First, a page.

College Essay Writing

Not everyone is familiar with college essay writing. A longtime friend of mine, who had decided to go back to college at 34 years old, called me one afternoon in sheer panic: “I have to write a 1200-word essay! I don’t remember how to write a college essay! How do you write an essay? I’m so screwed! I’m going to drop this English class!”

“You can’t drop the class; it’s English 101 and it’s required for your college major,” I assured her. “In fact, you can’t take many other classes, including things like history and science, unless you take English 101.”

I had written more essays in history courses than I had in English or journalism writing classes. I vowed to help her and I gave her a sneak peak of this, the college essay writing article, before it was published.

Writing a college essay is a real situation. And unless you’ve been a secretary popping out letters and copy daily, you’re going to feel like an extra-terrestrial that had just settled upon planet Earth. It’s a piece of work.

The first thing to do before writing any essay is to figure out what you’re going to write about. Most likely, the professor will assign something or set parameters for your paper. If your professor doesn’t set boundaries, ask him or her to clarify the theme if you’re unsure. I once got a C grade on an essay because I was way off topic; I didn’t give the teacher what he asked for. So take heed.

Once you get the writing assignment, brainstorm for the particular points you’d like to make in your essay. Brainstorming doesn’t have to be perfect. The idea is to get your mind going with fresh ideas. My favorite brainstorming technique is “the bubble.” That way, you can get as sloppy as you want. For example, with the following illustration, I started with one word in the center; usually the word is the subject. I then branched out from there.

The subject of this bubble is: Should homeless persons work for their food?

Bubble Brainstorming Technique for Essay Writing




Within this bubble are all of the points I could think to make in the essay. But believe me, if I had scanned the scribbles (read: chicken scratch) as it were drawn in my notes, you wouldn’t be able to read it.

Here’s the outline technique for college essay writing, although I think this one is much harder because your thoughts would have to be more organized:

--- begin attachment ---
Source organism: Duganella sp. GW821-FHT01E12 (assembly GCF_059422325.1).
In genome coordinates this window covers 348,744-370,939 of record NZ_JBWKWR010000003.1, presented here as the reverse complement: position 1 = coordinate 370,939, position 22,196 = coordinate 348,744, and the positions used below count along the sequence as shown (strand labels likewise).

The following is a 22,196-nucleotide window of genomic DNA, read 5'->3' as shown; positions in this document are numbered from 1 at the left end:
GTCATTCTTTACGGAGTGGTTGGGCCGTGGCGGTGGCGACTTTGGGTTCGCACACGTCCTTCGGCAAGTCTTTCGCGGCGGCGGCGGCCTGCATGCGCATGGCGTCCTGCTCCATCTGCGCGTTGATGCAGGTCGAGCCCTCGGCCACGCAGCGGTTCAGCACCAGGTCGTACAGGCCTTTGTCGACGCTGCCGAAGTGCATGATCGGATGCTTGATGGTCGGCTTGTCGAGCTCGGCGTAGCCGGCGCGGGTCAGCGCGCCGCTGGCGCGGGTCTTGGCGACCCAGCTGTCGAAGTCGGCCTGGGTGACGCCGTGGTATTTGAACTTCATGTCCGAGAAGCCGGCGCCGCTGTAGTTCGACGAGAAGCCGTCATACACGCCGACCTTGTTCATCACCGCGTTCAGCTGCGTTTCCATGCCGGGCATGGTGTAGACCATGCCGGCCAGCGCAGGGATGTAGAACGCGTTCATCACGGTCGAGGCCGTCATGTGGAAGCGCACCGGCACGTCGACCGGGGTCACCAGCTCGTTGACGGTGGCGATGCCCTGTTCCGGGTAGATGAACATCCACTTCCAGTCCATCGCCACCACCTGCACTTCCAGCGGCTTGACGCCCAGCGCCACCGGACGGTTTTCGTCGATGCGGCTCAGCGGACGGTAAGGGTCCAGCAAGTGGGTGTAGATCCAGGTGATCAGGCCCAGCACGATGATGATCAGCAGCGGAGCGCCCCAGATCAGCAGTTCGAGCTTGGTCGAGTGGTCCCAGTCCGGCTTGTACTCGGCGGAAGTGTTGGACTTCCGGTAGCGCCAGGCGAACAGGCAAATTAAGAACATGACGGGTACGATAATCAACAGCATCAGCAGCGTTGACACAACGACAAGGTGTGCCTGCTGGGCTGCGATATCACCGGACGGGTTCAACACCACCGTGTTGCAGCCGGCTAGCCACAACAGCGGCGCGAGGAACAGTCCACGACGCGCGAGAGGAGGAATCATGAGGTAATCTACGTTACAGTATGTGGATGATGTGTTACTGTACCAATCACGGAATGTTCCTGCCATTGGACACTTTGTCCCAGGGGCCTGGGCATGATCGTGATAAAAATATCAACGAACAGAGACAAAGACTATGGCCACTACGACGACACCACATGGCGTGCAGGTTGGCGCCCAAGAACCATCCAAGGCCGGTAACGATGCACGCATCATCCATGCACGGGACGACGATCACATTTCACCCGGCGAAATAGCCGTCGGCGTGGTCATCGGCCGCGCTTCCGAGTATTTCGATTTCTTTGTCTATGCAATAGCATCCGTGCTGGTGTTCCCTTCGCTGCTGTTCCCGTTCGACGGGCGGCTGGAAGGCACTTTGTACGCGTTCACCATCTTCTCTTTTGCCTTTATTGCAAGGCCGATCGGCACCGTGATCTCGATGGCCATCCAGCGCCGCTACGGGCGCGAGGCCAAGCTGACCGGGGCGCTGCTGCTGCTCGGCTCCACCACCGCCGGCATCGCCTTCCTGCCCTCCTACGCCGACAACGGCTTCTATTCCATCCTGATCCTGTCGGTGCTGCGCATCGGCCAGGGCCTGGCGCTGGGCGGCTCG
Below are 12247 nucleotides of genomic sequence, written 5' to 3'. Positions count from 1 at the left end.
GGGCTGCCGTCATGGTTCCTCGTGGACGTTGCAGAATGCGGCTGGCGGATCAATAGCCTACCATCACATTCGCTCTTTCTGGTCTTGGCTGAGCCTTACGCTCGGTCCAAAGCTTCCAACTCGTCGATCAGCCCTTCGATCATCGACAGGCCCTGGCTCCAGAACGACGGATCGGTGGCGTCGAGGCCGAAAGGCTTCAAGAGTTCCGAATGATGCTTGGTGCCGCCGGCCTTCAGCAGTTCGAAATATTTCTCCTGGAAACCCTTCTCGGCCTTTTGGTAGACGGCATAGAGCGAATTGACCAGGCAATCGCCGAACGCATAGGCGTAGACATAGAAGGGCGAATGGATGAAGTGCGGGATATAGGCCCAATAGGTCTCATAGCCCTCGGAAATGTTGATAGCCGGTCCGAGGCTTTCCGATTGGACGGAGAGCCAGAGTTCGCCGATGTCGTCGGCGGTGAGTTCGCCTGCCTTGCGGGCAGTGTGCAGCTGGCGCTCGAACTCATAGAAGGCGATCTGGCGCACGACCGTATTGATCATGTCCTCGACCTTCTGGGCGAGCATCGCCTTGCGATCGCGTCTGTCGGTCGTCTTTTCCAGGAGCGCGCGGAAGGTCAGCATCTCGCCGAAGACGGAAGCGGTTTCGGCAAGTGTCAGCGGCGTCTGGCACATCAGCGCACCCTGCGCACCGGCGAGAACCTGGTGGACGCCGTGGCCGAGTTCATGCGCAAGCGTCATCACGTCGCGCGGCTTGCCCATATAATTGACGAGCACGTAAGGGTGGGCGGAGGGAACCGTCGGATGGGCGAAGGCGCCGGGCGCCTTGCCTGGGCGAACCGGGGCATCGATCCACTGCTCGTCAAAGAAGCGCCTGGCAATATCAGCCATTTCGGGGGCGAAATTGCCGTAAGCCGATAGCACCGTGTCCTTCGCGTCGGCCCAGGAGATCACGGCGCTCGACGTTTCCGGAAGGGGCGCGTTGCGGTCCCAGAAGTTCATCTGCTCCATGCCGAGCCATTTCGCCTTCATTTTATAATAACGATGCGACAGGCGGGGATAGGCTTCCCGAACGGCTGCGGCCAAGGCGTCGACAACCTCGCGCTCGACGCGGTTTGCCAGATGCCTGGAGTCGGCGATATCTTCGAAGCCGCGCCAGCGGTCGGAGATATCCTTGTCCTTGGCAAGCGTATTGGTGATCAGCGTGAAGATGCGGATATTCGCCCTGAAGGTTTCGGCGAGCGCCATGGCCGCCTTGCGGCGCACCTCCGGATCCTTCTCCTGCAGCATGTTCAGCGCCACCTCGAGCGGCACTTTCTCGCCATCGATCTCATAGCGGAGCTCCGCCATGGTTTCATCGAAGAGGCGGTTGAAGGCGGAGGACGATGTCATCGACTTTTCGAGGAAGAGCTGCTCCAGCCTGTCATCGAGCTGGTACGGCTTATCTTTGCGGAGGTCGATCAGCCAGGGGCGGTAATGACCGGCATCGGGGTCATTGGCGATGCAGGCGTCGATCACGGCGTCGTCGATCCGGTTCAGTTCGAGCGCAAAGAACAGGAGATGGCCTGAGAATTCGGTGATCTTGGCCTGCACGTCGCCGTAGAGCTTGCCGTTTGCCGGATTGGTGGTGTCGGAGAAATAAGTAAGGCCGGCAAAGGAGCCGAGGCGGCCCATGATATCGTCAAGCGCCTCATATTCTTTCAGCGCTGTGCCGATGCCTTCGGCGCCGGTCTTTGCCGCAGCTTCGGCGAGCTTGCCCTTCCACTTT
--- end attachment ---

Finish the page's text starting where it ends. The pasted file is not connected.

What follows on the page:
I. Homeless persons picking in garbage cans.

  • Unhealthy.
  • Diseases.
  • Dangerous.
  • Hazardous materials could cause physical harm like used needles, broken glass, etc.


II. Get back into the workforce.

  • Establish work ethic.
  • Pride & self-esteem.
  • Get off the streets.
  • No handout, a helping hand.



You can also simply create a random list of individual words or phrases that comes to mind in writing a college essay. This is called “free association.” With the homeless theme, let’s see how many words or phrases I can come up with from the top of my head: dirty clothing, lice in hair, bath, sleeping on the street, no job, no bills to pay, ultimate freedom, bicycle, cold weather, decent shoes, food, health, nutrition–that’s it! Once you’ve completed your list, scratch out words that you don’t want to write about or that simply don’t make since. You can also combine this technique with the bubble.


A Word About English Grammar

Grammatically correct sentences should find their way into everyone’s college term papers, but academic language is so 80s. This type of language can leave your essays stiff and inaccessible, even to your professors (okay, probably not them). It can be identified by complicated, polysyllable words when one- or two-syllable words will do. For instance: During days of observance, a multitudinous of patrons procures countless, futile products. Did your mind go smack when you read that? A simplified version of grammar would read: During the holiday season, many shoppers buy scores of useless products. Do you see the difference?


* Recommended Reading - Painless Grammar by Rebecca Elliott, Ph.D. – This book goes over the basic rules of grammar, in case you need to brush up on many of them. This book is certainly a mainstay on my bookshelf.

Related Articles:

  • Sample College Essays
  • Building a College Essay
  • How to Calculate Your GPA
  • Theses and Dissertations: A Guide to Planning, Research, and Writing
  • Rewiring Your Ancient Memory for New Learning